Cockroach at the typewriter.

At the bottom of the road, there is a shopspace that keeps changing hands into faddy niche shops. Most recently it was a pop-up shop selling antique French furniture, a venture that lasted marginally longer than the Garra Rufa fish pedicurist that had recently vacated the space. Before that, a variety of hairdressers turned over.

It’s recently been occupied by a long-running bookshop not 100-yards away, Books On The Park. I’d been to Books On The Park before, it was supremely cramped and a bit surly. Still, indie bookshops are a dying breed and must be supported, so we went into the new space.

Beyond all the pristine folios — a superb cloth covered collection of Chekhov’s short stories and Norse histories priced just outside of mid-month whimsy — were  perfectly kept books of all topics. This is fairly novel, as these kind of shops tend to have a bit of a jumble sale approach to quality. There were boxes of books earmarked for charity shops that had not made the standard.

I’m a terrible hoarder, with a bad habit for picking up books I will have no time to read, but the allure of excellent covers is always too great to resist. Some people are suckers for classic Penguin cover designs, and they’re right to be, but I have a huge soft-spot for Faber & Faber. Very under-rated, and wilfully modernist a lot of the time, they are stark and beautiful. I picked up a couple of paperback editions of Beckett plays (editions I haven’t got already), and ended up in the poetry section. Scanning the spines, I pulled out a brilliant yellow book collecting poems by Don Marquis, called archy and mehitabel.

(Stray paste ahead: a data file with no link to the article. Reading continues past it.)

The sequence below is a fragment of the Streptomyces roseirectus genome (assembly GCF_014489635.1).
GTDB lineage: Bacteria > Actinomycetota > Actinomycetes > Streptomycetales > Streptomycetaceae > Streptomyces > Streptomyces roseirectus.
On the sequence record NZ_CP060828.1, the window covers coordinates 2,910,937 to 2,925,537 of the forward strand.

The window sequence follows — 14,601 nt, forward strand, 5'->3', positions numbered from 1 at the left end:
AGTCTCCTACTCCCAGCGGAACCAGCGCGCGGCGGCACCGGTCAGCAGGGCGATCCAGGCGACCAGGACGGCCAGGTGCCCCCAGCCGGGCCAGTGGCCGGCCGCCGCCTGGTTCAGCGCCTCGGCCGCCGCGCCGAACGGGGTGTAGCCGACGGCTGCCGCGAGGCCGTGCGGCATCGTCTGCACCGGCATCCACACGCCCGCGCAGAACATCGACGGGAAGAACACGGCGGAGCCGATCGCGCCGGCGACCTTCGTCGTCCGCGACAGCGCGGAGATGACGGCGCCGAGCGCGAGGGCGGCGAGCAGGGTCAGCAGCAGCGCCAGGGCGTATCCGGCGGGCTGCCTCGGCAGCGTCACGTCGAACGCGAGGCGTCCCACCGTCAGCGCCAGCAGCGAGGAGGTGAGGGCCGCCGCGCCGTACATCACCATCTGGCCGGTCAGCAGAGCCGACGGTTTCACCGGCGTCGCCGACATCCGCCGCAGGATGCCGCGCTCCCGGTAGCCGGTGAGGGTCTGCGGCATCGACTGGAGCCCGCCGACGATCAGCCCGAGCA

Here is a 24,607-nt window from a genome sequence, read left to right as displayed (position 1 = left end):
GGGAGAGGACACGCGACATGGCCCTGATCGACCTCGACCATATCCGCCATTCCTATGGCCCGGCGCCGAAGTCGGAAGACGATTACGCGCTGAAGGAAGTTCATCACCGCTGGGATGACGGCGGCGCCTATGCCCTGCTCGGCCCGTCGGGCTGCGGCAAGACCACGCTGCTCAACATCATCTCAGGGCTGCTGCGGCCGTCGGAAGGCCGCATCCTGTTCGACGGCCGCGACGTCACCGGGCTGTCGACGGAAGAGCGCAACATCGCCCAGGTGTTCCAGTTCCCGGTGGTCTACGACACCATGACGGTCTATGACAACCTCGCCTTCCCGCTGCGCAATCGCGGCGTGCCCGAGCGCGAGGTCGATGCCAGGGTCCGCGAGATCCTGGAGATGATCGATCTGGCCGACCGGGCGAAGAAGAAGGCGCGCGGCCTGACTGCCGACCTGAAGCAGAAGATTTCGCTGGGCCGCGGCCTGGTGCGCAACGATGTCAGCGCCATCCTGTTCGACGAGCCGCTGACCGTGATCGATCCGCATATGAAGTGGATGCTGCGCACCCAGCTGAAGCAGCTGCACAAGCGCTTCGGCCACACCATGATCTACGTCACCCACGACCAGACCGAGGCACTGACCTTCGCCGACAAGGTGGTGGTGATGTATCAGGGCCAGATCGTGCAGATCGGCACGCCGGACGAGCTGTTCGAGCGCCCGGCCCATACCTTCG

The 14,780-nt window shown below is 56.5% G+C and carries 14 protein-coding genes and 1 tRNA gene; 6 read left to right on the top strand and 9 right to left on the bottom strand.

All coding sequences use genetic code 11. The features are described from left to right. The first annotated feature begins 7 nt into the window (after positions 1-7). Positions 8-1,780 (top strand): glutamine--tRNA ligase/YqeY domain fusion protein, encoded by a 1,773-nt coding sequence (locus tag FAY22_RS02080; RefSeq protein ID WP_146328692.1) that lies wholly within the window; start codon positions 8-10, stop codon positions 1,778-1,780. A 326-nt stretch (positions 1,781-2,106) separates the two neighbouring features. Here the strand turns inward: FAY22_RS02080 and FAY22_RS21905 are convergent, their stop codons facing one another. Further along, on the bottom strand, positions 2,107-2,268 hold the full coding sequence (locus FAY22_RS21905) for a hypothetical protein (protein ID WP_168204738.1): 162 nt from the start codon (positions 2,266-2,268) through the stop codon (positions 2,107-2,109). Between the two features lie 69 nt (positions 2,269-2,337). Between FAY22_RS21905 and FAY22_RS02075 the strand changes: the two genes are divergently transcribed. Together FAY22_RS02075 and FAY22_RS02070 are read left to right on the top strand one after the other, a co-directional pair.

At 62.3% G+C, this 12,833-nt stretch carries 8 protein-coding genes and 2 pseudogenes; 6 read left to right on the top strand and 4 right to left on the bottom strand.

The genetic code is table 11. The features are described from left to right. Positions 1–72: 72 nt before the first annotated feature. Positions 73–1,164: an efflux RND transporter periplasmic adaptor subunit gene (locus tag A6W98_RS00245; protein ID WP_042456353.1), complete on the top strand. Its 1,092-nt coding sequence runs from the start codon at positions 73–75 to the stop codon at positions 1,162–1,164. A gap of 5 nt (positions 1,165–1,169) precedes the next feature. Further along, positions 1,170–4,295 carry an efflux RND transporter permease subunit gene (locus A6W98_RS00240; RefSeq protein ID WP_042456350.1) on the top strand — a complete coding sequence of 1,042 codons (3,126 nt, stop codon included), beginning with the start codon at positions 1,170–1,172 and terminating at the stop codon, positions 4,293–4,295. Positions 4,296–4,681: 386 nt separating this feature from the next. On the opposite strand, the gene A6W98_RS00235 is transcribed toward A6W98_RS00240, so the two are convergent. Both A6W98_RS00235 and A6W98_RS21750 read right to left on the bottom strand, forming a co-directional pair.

I’ve never heard of Don Marquis, but I opened it up and it reminded me of two favourite things: ee cummings and George Herriman’s Krazy Kat & Ignatz.

Like Krazy Kat, archy & mehitabel features a cast of animals — the text is written ‘by’ a cockroach called archy, and featuring a lot of animals that have previously been humans: mehitabel, the cat; warty bliggens, the toad; freddy, the rat.

In punctuation-absent, faux-broken free verse, Marquis creates rich characters filled with back-story, warmth and humour. There’s an irreverent play with language that pokes fun at its formal absurdity whilst defining clear accents, lexicons and personalities of its characters. mehitabel’s refrain of “wotthehell” here is a great example:

i have had my ups and downs
but wotthehell wotthehell
yesterday sceptres and crowns
fried oysters and velvet gowns
and today i herd with bums
but wotthehell wotthehell
i wake the world from sleep
as i caper and sing and leap
when i sing my wild free tune
wotthehell wotthehell
under the blear eyed moon
i am pelted with cast off shoon
but wotthehell wotthehell

the song of mehitabel (extract), Don Marquis

There’s a depth to the words and use of language that raises it above a pretend naïvety; the use of animal characters is to offer the ability to indulge a different perspective and gently poke fun at the human world from a differently privileged position.

A little research showed that there is a clear link between archy and mehitabel and Krazy Kat and Ignatz: George Herriman illustrated the original newspaper publications of Marquis’ columns, in his typically brilliant way:

Which makes me very happy, and reminds me of the wonderful purpose of physical bookshops, particularly second-hand ones: accidental discovery, judging books by their covers and trusting your own hunches. Love live indie.

One day they’ll pass, and we’ll say “wotthehell wotthehell”.

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